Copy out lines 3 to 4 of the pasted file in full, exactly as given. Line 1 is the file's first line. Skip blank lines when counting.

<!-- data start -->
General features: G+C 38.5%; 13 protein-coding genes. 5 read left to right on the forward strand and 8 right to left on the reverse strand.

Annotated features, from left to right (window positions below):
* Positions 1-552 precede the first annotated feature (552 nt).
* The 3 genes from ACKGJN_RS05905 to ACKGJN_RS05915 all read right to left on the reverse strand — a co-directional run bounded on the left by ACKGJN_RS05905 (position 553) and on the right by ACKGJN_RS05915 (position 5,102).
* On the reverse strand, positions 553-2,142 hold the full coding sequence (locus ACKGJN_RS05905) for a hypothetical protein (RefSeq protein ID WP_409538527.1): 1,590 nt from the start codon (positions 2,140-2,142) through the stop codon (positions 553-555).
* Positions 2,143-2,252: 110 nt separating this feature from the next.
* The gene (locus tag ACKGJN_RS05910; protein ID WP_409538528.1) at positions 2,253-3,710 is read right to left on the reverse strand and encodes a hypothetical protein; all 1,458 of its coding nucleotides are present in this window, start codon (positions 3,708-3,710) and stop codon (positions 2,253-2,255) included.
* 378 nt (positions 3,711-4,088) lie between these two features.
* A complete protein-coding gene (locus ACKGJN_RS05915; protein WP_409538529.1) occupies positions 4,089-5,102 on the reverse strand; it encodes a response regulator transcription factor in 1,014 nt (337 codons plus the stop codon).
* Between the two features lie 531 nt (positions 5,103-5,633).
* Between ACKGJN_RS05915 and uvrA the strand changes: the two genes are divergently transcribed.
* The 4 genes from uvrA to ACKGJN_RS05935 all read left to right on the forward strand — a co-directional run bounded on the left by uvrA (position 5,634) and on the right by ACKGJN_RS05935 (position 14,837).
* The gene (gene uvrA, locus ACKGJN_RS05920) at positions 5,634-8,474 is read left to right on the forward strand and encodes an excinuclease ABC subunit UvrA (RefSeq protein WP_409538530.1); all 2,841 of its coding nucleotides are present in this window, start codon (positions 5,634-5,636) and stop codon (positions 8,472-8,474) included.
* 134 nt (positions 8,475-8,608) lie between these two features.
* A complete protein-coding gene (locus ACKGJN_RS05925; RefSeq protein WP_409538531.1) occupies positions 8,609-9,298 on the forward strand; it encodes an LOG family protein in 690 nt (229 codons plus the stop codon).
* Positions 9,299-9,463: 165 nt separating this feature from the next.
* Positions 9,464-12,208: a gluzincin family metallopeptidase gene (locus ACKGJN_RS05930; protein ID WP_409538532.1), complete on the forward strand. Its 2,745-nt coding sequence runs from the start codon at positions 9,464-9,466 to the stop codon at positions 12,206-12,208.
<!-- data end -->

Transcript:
* Positions 1-552 precede the first annotated feature (552 nt).
* The 3 genes from ACKGJN_RS05905 to ACKGJN_RS05915 all read right to left on the reverse strand — a co-directional run bounded on the left by ACKGJN_RS05905 (position 553) and on the right by ACKGJN_RS05915 (position 5,102).